Home of Cleve Thomas, 112 Hudson Street, Apt B

Ithaca LGBTQ History Walking Tour

Home of Cleve Thomas, 112 Hudson Street, Apt B

Ithaca, New York 14850, United States

Created By: Center for LGBT Education, Outreach & Services, Ithaca College


Playwright, actor and director Cleve Thomas worked with the New York Shakespeare Festival, Negro Ensemble Company, the Public Theatre and La Mama Experimental Theatre Company in New York City. He founded youth groups in Ithaca, Albany, and New York City. He also founded the Red Room Consortium.

Mikel Moss, who grew up in Ithaca, remembers "Cleve was a mentor to a whole bunch of us gay kids and we spent many an hour at his house listening to music, hearing stories about him and his famous Broadway friends. Lots of folks came and went from that small apartment."

Thomas was also an HIV/AIDS activist, generously sharing his experience as a person living with AIDS with high school and college students in the area.

He was a regular speaker for IC's "Living With AIDS" panel presentations. The Living With AIDS panel was an annual part of campus life beginning in 1987.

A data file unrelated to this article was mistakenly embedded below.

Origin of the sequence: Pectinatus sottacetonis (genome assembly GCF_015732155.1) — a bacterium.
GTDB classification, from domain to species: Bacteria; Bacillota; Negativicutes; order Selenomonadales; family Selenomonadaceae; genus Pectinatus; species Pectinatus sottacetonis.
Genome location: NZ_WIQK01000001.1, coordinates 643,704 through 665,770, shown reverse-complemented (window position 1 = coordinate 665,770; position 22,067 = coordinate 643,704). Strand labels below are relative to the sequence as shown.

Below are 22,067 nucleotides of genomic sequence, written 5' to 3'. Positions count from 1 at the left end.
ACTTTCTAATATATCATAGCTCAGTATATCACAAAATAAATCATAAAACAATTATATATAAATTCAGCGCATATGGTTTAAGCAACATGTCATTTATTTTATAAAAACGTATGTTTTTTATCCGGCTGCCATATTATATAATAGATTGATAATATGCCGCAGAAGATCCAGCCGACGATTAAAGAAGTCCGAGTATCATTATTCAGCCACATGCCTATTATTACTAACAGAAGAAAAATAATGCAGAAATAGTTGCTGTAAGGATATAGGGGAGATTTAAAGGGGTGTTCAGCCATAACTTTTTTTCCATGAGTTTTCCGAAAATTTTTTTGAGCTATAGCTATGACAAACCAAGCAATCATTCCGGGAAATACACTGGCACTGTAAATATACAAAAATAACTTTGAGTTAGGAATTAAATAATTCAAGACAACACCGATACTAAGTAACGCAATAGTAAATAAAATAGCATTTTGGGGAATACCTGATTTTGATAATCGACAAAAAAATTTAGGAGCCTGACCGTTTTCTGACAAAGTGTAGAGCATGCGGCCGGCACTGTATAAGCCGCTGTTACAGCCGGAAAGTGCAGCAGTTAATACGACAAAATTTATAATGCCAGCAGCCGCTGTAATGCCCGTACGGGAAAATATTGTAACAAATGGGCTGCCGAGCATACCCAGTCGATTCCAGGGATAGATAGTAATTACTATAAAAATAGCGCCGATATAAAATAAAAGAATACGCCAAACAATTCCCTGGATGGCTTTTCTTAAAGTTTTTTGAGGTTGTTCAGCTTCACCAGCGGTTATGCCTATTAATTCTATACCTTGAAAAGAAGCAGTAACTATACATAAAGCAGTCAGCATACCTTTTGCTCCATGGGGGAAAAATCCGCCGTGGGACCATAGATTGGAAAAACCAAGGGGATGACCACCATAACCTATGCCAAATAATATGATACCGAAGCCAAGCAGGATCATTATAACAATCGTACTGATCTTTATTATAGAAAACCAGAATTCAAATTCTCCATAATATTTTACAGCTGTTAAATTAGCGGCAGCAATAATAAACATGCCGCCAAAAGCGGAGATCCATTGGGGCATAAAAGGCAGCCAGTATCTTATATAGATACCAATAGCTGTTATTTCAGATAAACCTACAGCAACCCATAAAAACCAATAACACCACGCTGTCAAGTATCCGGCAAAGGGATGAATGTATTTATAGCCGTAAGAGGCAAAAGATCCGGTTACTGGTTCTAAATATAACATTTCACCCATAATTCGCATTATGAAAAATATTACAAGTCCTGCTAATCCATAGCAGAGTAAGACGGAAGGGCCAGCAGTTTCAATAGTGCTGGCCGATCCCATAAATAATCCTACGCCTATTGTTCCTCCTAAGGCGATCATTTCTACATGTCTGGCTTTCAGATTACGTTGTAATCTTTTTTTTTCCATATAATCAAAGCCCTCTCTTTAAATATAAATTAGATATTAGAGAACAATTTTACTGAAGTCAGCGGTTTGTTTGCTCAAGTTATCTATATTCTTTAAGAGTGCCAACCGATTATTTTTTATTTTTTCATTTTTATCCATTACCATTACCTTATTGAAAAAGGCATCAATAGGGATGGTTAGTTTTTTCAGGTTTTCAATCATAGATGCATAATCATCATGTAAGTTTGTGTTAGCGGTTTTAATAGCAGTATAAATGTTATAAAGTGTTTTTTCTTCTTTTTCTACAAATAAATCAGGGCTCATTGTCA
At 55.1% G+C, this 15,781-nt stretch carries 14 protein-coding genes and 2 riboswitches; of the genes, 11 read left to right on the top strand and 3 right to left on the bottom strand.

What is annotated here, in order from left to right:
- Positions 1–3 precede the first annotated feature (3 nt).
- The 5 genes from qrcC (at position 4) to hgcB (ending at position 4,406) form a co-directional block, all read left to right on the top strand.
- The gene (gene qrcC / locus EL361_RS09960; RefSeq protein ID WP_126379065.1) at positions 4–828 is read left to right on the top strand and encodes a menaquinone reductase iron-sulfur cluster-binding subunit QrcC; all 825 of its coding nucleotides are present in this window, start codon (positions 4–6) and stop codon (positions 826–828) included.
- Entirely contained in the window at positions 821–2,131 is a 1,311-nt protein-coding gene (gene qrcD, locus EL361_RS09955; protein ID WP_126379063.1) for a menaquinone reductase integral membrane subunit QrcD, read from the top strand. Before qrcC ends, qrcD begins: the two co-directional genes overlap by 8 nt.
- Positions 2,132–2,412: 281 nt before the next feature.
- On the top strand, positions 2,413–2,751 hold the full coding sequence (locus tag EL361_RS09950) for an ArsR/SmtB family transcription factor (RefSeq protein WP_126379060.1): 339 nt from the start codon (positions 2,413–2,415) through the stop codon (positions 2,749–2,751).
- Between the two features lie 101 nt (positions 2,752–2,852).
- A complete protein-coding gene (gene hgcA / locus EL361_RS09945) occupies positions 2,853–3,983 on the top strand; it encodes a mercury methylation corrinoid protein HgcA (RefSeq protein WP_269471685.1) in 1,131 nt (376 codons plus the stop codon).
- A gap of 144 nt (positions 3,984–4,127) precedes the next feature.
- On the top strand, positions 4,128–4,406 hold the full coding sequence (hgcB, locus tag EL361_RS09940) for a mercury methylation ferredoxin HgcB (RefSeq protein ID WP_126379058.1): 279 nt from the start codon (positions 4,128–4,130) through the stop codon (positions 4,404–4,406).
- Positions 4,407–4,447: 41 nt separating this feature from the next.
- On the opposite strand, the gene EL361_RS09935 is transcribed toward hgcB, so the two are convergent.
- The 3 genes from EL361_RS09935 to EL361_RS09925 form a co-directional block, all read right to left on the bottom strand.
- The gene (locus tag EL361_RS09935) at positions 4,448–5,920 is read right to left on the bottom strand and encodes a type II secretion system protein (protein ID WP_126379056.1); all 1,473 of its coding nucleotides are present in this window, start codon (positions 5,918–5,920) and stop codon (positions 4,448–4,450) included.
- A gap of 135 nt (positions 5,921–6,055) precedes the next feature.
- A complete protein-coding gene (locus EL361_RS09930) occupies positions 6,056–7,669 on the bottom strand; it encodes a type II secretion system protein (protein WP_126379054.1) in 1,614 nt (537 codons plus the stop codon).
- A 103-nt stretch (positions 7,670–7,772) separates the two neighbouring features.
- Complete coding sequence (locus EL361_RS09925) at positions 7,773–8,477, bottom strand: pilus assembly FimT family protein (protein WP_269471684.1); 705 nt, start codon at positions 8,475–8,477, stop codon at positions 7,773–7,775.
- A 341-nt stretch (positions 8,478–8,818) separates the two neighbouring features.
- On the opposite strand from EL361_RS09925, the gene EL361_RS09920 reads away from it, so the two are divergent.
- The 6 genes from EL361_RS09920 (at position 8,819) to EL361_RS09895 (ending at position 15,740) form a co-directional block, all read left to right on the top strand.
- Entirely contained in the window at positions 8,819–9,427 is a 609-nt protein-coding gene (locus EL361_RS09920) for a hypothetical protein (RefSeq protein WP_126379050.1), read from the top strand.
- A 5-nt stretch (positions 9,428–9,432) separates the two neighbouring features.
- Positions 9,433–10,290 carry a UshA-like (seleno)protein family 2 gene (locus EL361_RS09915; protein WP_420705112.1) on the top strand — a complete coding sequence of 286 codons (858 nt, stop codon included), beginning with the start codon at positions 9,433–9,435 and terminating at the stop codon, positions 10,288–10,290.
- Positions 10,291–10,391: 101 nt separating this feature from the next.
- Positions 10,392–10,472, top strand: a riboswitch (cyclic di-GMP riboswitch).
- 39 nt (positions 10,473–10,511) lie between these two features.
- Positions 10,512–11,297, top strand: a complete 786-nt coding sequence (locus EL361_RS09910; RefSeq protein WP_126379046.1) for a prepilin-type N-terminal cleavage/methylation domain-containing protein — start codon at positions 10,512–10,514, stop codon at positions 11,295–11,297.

He often said, "HIV thrives through ignorance and a lack of compassion," and that without his good friends, he would not have lived as long. "I didn't die because I am a recipient of love, compassion and caring."

Thomas passed away February 16, 2001, only ten days after participating in his final "Living with AIDS" panel presentation at IC. He was 50 years old.

Following his death, the Ithaca College AIDS Working Group established an annual campus daffodil planting in his memory. More than 2000 bulbs are planted each year, because Thomas' vision of the spring blooming of daffodils was a symbol of hope and renewal. Each spring, these sunny yellow bulbs create a truly spectacular display across campus.

Pat Cornell, physician assistant in Hammond Center and chair of the AIDS Working Group during this time said "Cleve was a much-loved and respected local AIDS activist and educator. He loved our students dearly, and challenged them to become involved in their community, and taught them about HIV and AIDS."

Thomas frequently urged his mentees “Always bring something to the table. Even if it's just a smile and an encouraging nod. You never know when that may be just enough for someone.”

This point of interest is part of the tour: Ithaca LGBTQ History Walking Tour


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